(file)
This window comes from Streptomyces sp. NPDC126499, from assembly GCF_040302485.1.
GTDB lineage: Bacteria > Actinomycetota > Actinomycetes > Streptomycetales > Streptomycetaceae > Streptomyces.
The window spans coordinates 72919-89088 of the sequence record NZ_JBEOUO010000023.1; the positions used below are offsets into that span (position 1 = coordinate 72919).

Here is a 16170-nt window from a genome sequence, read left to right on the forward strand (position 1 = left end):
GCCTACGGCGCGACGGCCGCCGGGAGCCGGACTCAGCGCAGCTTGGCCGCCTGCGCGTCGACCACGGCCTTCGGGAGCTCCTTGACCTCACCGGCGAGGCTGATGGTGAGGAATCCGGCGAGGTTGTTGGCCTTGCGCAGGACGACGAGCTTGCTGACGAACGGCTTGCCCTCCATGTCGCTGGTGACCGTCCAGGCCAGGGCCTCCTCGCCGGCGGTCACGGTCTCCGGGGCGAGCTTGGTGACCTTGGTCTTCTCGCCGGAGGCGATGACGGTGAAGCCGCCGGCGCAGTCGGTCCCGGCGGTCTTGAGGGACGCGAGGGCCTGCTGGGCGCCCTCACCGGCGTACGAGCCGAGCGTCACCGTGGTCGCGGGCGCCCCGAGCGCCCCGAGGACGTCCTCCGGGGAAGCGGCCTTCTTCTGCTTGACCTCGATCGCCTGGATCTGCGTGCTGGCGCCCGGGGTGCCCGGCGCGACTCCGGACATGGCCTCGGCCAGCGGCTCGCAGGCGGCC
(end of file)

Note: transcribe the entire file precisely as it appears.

This window comes from Streptomyces sp. NPDC126499, from assembly GCF_040302485.1.
GTDB lineage: Bacteria > Actinomycetota > Actinomycetes > Streptomycetales > Streptomycetaceae > Streptomyces.
The window spans coordinates 72919-89088 of the sequence record NZ_JBEOUO010000023.1; the positions used below are offsets into that span (position 1 = coordinate 72919).

Here is a 16170-nt window from a genome sequence, read left to right on the forward strand (position 1 = left end):
GCCTACGGCGCGACGGCCGCCGGGAGCCGGACTCAGCGCAGCTTGGCCGCCTGCGCGTCGACCACGGCCTTCGGGAGCTCCTTGACCTCACCGGCGAGGCTGATGGTGAGGAATCCGGCGAGGTTGTTGGCCTTGCGCAGGACGACGAGCTTGCTGACGAACGGCTTGCCCTCCATGTCGCTGGTGACCGTCCAGGCCAGGGCCTCCTCGCCGGCGGTCACGGTCTCCGGGGCGAGCTTGGTGACCTTGGTCTTCTCGCCGGAGGCGATGACGGTGAAGCCGCCGGCGCAGTCGGTCCCGGCGGTCTTGAGGGACGCGAGGGCCTGCTGGGCGCCCTCACCGGCGTACGAGCCGAGCGTCACCGTGGTCGCGGGCGCCCCGAGCGCCCCGAGGACGTCCTCCGGGGAAGCGGCCTTCTTCTGCTTGACCTCGATCGCCTGGATCTGCGTGCTGGCGCCCGGGGTGCCCGGCGCGACTCCGGACATGGCCTCGGCCAGCGGCTCGCAGGCGGCC